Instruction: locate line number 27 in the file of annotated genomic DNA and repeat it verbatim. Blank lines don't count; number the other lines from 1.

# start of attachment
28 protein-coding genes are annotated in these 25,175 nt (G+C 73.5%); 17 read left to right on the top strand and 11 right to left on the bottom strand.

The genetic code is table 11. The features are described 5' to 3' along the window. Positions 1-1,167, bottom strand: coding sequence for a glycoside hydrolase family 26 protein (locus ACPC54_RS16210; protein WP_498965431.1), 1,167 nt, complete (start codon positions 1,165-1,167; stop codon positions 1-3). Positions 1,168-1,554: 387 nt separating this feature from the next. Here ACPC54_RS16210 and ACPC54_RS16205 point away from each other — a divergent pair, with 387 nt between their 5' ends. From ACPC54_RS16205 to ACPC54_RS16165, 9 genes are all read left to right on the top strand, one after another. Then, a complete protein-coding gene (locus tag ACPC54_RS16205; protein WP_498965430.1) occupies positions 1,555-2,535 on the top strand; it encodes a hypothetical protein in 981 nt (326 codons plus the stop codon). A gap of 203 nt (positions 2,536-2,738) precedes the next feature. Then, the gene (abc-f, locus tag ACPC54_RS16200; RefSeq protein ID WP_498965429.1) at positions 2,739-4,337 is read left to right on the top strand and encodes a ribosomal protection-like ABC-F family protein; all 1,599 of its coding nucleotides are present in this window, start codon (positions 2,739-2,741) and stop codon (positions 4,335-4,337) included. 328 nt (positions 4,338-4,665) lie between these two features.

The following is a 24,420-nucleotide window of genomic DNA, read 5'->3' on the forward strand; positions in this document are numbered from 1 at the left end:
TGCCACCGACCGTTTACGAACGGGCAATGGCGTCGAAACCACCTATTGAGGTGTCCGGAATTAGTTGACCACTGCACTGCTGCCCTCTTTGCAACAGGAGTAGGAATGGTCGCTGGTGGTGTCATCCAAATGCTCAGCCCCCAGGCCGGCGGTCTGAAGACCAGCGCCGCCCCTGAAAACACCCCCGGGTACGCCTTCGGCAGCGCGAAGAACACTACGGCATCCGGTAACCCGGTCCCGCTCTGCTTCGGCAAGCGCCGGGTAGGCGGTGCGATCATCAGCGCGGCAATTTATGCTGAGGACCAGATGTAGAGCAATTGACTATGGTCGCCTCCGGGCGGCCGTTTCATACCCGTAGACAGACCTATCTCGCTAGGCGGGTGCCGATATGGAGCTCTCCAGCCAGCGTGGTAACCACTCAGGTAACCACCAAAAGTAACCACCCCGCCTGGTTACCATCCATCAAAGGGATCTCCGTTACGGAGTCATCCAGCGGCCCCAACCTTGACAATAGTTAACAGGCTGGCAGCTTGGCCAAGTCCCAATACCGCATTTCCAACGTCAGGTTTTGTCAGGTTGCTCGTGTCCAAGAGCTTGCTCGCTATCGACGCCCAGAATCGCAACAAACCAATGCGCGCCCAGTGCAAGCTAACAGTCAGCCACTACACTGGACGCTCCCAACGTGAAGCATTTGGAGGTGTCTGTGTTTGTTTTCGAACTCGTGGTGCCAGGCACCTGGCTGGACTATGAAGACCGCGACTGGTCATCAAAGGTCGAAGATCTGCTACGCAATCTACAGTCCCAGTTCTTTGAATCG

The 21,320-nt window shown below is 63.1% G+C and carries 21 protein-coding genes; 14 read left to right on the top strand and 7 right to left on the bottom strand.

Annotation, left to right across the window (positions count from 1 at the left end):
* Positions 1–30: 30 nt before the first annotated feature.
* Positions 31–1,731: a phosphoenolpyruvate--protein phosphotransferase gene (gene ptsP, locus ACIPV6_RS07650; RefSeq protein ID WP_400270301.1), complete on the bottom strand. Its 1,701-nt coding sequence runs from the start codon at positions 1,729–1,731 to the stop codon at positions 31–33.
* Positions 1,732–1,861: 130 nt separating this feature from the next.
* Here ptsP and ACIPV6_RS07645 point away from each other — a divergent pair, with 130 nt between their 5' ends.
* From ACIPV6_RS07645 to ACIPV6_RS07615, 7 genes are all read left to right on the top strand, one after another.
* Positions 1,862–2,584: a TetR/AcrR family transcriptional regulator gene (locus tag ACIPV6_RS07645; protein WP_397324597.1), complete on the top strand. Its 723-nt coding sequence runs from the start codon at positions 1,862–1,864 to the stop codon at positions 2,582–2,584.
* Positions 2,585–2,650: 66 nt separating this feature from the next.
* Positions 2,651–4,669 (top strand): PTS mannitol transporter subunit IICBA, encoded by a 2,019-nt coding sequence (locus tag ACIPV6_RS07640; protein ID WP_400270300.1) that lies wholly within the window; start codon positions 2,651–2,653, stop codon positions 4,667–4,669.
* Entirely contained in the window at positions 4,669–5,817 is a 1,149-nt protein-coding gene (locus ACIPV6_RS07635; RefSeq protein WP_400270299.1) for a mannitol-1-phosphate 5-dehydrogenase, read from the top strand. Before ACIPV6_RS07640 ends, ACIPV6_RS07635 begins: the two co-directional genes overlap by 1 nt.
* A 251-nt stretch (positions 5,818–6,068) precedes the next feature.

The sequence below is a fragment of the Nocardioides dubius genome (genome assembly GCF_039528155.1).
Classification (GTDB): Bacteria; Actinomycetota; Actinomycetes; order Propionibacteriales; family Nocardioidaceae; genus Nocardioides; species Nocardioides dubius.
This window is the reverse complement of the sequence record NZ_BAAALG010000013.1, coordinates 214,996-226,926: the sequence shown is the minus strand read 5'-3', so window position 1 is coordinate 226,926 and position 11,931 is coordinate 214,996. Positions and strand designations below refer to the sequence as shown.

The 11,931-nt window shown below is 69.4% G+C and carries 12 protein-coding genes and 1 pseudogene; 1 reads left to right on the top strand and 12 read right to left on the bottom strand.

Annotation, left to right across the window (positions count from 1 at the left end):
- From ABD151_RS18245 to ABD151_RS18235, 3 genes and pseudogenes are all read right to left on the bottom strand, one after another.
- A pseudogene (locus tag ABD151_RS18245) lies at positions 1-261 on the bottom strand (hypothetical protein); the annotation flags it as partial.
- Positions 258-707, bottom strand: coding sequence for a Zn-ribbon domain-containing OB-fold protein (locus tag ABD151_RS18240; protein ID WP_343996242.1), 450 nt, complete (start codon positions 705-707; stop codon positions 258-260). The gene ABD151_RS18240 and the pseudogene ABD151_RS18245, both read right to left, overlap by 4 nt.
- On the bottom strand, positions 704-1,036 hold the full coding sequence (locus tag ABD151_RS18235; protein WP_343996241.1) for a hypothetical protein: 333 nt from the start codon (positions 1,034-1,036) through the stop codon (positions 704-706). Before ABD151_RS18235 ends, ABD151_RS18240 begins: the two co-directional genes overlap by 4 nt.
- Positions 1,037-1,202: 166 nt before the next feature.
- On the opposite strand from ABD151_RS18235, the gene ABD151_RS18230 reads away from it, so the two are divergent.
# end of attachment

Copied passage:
- On the opposite strand from ABD151_RS18235, the gene ABD151_RS18230 reads away from it, so the two are divergent.